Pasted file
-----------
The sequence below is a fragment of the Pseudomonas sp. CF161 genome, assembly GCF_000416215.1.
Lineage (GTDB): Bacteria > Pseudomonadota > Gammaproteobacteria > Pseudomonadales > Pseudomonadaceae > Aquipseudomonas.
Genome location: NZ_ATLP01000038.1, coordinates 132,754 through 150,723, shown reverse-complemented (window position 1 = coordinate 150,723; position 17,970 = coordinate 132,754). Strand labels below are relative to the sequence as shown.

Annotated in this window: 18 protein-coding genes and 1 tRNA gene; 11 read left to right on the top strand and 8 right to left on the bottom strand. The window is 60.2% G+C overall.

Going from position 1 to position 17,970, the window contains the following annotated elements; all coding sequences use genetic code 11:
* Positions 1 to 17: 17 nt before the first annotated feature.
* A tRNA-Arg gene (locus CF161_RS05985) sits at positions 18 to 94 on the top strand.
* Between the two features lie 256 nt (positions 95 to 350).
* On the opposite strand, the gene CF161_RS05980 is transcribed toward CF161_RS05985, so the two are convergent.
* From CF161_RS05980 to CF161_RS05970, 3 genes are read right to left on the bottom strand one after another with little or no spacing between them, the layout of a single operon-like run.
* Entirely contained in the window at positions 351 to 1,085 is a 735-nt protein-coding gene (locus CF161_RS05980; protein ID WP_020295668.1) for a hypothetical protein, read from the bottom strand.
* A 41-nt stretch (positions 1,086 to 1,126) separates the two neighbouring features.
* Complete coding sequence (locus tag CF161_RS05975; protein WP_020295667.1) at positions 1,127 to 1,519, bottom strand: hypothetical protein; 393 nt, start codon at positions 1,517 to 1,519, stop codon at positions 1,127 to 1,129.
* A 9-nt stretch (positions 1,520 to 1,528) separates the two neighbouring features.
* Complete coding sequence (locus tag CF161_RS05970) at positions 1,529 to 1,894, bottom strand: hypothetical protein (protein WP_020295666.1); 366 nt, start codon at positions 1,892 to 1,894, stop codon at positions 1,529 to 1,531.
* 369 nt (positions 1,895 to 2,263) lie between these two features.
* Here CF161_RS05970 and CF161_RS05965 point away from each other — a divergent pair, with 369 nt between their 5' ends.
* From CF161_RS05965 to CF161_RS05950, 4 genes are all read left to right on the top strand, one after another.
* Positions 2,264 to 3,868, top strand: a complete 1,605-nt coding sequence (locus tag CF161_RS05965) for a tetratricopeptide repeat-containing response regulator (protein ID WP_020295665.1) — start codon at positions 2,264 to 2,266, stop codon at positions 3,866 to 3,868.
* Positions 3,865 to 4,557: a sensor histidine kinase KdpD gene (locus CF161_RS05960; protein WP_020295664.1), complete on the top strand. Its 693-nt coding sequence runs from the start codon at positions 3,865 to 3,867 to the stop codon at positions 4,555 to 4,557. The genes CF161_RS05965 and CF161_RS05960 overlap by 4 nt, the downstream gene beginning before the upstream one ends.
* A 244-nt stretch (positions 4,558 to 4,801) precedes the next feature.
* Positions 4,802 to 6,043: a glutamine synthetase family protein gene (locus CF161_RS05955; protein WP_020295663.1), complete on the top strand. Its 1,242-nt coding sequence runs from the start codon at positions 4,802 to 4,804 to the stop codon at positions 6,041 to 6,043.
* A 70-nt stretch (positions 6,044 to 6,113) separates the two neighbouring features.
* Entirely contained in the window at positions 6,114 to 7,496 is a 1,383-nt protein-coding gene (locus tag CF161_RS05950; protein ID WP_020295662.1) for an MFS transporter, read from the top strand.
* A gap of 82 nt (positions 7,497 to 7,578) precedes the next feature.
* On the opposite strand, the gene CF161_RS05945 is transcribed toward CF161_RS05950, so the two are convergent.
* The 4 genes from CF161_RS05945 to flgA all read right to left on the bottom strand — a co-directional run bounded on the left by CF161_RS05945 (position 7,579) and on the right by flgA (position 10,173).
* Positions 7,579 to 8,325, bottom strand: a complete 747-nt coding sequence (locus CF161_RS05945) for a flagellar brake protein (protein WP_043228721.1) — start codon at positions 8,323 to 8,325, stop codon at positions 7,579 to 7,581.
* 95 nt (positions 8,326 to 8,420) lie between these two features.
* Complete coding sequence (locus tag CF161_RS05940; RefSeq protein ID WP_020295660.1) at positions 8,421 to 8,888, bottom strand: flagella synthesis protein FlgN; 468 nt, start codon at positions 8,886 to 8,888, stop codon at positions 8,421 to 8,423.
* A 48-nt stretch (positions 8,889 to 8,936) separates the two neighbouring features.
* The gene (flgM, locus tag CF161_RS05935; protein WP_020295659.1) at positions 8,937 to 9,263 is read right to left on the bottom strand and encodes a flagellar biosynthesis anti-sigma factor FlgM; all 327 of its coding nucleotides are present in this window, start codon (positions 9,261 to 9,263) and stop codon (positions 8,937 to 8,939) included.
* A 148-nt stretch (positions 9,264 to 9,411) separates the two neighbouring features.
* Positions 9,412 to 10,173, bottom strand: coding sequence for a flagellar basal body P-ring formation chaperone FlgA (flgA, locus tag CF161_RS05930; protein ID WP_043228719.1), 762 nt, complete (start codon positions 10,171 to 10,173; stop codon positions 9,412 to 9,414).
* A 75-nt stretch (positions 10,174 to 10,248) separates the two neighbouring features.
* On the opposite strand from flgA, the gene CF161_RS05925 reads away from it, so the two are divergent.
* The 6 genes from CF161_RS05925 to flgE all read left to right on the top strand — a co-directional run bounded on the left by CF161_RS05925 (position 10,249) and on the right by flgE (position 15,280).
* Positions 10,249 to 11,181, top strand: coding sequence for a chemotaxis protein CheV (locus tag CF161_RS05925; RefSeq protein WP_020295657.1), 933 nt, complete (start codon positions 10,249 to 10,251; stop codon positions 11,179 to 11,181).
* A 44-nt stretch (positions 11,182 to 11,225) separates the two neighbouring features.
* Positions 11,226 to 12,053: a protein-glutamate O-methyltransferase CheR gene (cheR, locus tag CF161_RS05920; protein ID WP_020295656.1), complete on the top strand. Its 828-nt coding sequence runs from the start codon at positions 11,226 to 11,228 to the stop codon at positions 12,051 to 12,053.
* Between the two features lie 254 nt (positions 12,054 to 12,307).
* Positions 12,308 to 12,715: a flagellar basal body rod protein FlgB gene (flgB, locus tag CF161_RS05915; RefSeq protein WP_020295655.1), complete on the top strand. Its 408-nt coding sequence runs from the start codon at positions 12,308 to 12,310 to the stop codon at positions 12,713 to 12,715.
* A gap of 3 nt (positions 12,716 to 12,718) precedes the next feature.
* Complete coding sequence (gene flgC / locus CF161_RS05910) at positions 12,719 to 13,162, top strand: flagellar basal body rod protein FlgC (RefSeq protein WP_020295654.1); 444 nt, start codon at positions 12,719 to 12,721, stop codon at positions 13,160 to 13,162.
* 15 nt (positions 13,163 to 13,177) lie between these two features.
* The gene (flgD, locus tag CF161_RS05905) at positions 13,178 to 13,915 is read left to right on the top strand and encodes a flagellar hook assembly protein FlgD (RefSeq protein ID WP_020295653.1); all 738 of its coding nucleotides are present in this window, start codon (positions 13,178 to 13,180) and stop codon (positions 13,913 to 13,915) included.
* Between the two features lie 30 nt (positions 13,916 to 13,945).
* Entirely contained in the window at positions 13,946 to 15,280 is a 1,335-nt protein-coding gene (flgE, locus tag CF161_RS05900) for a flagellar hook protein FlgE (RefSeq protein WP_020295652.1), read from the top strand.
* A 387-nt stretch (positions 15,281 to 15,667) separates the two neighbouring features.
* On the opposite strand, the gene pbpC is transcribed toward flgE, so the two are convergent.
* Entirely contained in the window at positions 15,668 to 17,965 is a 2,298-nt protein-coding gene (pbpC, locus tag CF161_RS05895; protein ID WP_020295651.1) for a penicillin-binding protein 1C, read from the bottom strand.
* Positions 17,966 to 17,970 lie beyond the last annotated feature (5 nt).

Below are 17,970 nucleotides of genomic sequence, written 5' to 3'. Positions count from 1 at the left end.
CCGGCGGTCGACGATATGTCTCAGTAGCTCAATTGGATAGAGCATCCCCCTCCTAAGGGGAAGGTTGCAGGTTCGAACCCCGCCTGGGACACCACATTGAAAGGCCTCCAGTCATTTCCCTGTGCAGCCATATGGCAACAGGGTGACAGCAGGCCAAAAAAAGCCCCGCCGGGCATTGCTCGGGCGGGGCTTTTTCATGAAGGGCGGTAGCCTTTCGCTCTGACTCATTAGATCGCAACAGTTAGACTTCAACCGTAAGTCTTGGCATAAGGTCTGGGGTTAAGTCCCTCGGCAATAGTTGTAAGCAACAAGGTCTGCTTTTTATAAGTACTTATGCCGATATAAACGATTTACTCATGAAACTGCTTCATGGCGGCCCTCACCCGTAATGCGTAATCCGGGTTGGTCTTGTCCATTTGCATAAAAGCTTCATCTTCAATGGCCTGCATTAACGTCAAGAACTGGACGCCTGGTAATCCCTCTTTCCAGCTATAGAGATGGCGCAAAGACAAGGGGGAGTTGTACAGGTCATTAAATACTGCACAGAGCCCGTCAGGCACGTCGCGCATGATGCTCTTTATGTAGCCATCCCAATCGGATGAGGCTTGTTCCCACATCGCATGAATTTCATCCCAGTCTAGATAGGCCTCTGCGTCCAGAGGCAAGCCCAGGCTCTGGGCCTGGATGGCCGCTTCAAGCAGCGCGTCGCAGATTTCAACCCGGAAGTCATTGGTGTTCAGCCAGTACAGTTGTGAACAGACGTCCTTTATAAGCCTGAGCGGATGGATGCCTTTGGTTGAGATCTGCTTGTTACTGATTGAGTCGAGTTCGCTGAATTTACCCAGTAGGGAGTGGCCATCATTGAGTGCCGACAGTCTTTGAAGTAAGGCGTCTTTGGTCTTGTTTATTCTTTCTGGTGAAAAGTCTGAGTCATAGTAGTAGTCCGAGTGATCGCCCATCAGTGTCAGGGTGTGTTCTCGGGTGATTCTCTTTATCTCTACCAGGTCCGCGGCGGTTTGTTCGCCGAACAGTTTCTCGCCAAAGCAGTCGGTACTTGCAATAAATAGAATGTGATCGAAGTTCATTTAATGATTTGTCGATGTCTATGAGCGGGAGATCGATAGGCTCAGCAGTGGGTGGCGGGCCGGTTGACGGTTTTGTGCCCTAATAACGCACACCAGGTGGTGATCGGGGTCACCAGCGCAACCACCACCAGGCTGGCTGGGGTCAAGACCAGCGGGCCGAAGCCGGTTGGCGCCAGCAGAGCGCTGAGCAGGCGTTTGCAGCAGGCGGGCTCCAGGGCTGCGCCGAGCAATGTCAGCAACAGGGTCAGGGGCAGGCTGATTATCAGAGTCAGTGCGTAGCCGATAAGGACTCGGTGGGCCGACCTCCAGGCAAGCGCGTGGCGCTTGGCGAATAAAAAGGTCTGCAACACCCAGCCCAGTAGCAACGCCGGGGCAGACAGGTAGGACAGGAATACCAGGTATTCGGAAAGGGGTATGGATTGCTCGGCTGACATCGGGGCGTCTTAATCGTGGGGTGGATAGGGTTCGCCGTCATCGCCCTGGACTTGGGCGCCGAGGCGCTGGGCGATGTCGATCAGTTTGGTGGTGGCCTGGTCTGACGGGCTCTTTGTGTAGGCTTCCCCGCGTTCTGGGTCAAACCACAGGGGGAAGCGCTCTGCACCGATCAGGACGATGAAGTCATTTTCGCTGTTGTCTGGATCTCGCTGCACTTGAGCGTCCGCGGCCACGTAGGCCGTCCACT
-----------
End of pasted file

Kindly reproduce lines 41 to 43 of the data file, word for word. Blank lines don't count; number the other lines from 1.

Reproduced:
* Between the two features lie 254 nt (positions 12,054 to 12,307).
* Positions 12,308 to 12,715: a flagellar basal body rod protein FlgB gene (flgB, locus tag CF161_RS05915; RefSeq protein WP_020295655.1), complete on the top strand. Its 408-nt coding sequence runs from the start codon at positions 12,308 to 12,310 to the stop codon at positions 12,713 to 12,715.
* A gap of 3 nt (positions 12,716 to 12,718) precedes the next feature.